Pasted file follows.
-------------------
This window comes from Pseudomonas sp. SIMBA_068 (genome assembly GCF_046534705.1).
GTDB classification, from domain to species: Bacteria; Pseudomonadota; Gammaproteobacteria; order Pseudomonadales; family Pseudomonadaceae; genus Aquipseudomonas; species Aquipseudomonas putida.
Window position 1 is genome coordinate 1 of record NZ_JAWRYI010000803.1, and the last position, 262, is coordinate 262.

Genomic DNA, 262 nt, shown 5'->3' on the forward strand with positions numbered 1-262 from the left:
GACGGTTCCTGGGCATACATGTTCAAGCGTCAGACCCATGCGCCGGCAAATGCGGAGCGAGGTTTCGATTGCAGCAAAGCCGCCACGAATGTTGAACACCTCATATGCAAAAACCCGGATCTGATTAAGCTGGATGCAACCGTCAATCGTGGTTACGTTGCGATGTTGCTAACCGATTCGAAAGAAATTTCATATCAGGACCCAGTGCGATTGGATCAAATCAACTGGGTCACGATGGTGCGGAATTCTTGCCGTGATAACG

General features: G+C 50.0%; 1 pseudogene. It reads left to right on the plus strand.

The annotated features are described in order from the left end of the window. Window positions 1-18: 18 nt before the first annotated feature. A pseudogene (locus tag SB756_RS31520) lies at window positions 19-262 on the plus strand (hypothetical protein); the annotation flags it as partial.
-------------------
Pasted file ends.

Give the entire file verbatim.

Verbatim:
This window comes from Pseudomonas sp. SIMBA_068 (genome assembly GCF_046534705.1).
GTDB classification, from domain to species: Bacteria; Pseudomonadota; Gammaproteobacteria; order Pseudomonadales; family Pseudomonadaceae; genus Aquipseudomonas; species Aquipseudomonas putida.
Window position 1 is genome coordinate 1 of record NZ_JAWRYI010000803.1, and the last position, 262, is coordinate 262.

Genomic DNA, 262 nt, shown 5'->3' on the forward strand with positions numbered 1-262 from the left:
GACGGTTCCTGGGCATACATGTTCAAGCGTCAGACCCATGCGCCGGCAAATGCGGAGCGAGGTTTCGATTGCAGCAAAGCCGCCACGAATGTTGAACACCTCATATGCAAAAACCCGGATCTGATTAAGCTGGATGCAACCGTCAATCGTGGTTACGTTGCGATGTTGCTAACCGATTCGAAAGAAATTTCATATCAGGACCCAGTGCGATTGGATCAAATCAACTGGGTCACGATGGTGCGGAATTCTTGCCGTGATAACG

General features: G+C 50.0%; 1 pseudogene. It reads left to right on the plus strand.

The annotated features are described in order from the left end of the window. Window positions 1-18: 18 nt before the first annotated feature. A pseudogene (locus tag SB756_RS31520) lies at window positions 19-262 on the plus strand (hypothetical protein); the annotation flags it as partial.